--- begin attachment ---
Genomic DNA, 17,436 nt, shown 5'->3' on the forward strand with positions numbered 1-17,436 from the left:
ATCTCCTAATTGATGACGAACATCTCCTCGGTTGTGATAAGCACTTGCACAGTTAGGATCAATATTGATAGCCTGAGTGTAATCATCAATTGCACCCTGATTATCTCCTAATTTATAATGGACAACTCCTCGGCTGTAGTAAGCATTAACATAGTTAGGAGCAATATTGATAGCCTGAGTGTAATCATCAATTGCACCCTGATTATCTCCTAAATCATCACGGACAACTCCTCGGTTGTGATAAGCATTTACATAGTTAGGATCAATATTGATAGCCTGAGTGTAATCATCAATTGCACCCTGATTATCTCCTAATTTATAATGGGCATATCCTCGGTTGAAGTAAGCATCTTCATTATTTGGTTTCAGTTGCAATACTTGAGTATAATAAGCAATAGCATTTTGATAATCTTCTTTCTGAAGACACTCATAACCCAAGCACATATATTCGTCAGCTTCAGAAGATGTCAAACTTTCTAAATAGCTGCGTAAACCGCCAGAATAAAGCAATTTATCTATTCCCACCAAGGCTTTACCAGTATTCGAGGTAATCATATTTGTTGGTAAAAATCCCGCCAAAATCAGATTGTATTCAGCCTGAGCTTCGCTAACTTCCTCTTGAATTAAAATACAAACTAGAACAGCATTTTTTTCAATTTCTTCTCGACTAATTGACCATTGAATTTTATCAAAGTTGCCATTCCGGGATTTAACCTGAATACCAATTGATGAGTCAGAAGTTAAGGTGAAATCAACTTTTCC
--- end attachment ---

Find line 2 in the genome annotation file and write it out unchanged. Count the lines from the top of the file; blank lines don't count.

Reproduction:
ATCTCCTAATTGATGACGAACATCTCCTCGGTTGTGATAAGCACTTGCACAGTTAGGATCAATATTGATAGCCTGAGTGTAATCATCAATTGCACCCTGATTATCTCCTAATTTATAATGGACAACTCCTCGGCTGTAGTAAGCATTAACATAGTTAGGAGCAATATTGATAGCCTGAGTGTAATCATCAATTGCACCCTGATTATCTCCTAAATCATCACGGACAACTCCTCGGTTGTGATAAGCATTTACATAGTTAGGATCAATATTGATAGCCTGAGTGTAATCATCAATTGCACCCTGATTATCTCCTAATTTATAATGGGCATATCCTCGGTTGAAGTAAGCATCTTCATTATTTGGTTTCAGTTGCAATACTTGAGTATAATAAGCAATAGCATTTTGATAATCTTCTTTCTGAAGACACTCATAACCCAAGCACATATATTCGTCAGCTTCAGAAGATGTCAAACTTTCTAAATAGCTGCGTAAACCGCCAGAATAAAGCAATTTATCTATTCCCACCAAGGCTTTACCAGTATTCGAGGTAATCATATTTGTTGGTAAAAATCCCGCCAAAATCAGATTGTATTCAGCCTGAGCTTCGCTAACTTCCTCTTGAATTAAAATACAAACTAGAACAGCATTTTTTTCAATTTCTTCTCGACTAATTGACCATTGAATTTTATCAAAGTTGCCATTCCGGGATTTAACCTGAATACCAATTGATGAGTCAGAAGTTAAGGTGAAATCAACTTTTCC